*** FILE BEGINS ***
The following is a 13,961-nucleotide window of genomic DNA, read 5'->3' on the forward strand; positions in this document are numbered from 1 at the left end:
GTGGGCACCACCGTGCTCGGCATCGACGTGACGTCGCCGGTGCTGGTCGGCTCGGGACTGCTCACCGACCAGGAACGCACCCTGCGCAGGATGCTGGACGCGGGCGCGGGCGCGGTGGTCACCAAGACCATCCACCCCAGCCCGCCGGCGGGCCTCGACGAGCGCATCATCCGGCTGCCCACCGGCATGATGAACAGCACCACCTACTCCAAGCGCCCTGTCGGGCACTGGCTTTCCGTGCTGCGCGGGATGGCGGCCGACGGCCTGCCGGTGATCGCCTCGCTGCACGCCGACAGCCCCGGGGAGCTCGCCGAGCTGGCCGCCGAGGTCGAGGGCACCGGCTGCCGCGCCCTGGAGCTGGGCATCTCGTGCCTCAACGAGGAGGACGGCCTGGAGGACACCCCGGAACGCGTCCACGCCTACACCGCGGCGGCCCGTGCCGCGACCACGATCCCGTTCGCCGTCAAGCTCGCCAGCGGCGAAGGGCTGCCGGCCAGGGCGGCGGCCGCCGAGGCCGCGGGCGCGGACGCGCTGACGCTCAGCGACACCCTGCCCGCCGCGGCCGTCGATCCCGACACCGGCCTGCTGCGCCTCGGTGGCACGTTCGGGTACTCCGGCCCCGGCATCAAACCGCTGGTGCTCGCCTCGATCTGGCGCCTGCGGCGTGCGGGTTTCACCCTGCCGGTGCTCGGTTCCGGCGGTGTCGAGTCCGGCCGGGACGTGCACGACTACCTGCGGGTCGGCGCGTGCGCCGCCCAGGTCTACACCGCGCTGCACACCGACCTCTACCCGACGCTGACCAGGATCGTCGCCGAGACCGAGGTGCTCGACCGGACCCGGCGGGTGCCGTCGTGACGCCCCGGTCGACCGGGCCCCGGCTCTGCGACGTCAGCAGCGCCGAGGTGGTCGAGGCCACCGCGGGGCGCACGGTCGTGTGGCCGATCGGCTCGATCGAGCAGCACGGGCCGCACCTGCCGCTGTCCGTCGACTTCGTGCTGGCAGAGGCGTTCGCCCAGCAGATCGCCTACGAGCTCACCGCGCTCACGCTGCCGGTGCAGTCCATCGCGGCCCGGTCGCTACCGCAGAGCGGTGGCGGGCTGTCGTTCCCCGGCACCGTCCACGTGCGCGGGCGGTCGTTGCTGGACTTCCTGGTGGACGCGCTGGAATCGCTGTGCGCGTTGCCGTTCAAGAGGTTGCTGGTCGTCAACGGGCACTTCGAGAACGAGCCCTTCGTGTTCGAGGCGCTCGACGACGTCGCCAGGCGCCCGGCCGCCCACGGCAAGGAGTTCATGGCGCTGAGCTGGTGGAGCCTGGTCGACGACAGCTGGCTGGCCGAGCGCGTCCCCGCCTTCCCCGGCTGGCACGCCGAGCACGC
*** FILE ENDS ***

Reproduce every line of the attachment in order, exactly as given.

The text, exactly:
The following is a 13,961-nucleotide window of genomic DNA, read 5'->3' on the forward strand; positions in this document are numbered from 1 at the left end:
GTGGGCACCACCGTGCTCGGCATCGACGTGACGTCGCCGGTGCTGGTCGGCTCGGGACTGCTCACCGACCAGGAACGCACCCTGCGCAGGATGCTGGACGCGGGCGCGGGCGCGGTGGTCACCAAGACCATCCACCCCAGCCCGCCGGCGGGCCTCGACGAGCGCATCATCCGGCTGCCCACCGGCATGATGAACAGCACCACCTACTCCAAGCGCCCTGTCGGGCACTGGCTTTCCGTGCTGCGCGGGATGGCGGCCGACGGCCTGCCGGTGATCGCCTCGCTGCACGCCGACAGCCCCGGGGAGCTCGCCGAGCTGGCCGCCGAGGTCGAGGGCACCGGCTGCCGCGCCCTGGAGCTGGGCATCTCGTGCCTCAACGAGGAGGACGGCCTGGAGGACACCCCGGAACGCGTCCACGCCTACACCGCGGCGGCCCGTGCCGCGACCACGATCCCGTTCGCCGTCAAGCTCGCCAGCGGCGAAGGGCTGCCGGCCAGGGCGGCGGCCGCCGAGGCCGCGGGCGCGGACGCGCTGACGCTCAGCGACACCCTGCCCGCCGCGGCCGTCGATCCCGACACCGGCCTGCTGCGCCTCGGTGGCACGTTCGGGTACTCCGGCCCCGGCATCAAACCGCTGGTGCTCGCCTCGATCTGGCGCCTGCGGCGTGCGGGTTTCACCCTGCCGGTGCTCGGTTCCGGCGGTGTCGAGTCCGGCCGGGACGTGCACGACTACCTGCGGGTCGGCGCGTGCGCCGCCCAGGTCTACACCGCGCTGCACACCGACCTCTACCCGACGCTGACCAGGATCGTCGCCGAGACCGAGGTGCTCGACCGGACCCGGCGGGTGCCGTCGTGACGCCCCGGTCGACCGGGCCCCGGCTCTGCGACGTCAGCAGCGCCGAGGTGGTCGAGGCCACCGCGGGGCGCACGGTCGTGTGGCCGATCGGCTCGATCGAGCAGCACGGGCCGCACCTGCCGCTGTCCGTCGACTTCGTGCTGGCAGAGGCGTTCGCCCAGCAGATCGCCTACGAGCTCACCGCGCTCACGCTGCCGGTGCAGTCCATCGCGGCCCGGTCGCTACCGCAGAGCGGTGGCGGGCTGTCGTTCCCCGGCACCGTCCACGTGCGCGGGCGGTCGTTGCTGGACTTCCTGGTGGACGCGCTGGAATCGCTGTGCGCGTTGCCGTTCAAGAGGTTGCTGGTCGTCAACGGGCACTTCGAGAACGAGCCCTTCGTGTTCGAGGCGCTCGACGACGTCGCCAGGCGCCCGGCCGCCCACGGCAAGGAGTTCATGGCGCTGAGCTGGTGGAGCCTGGTCGACGACAGCTGGCTGGCCGAGCGCGTCCCCGCCTTCCCCGGCTGGCACGCCGAGCACGC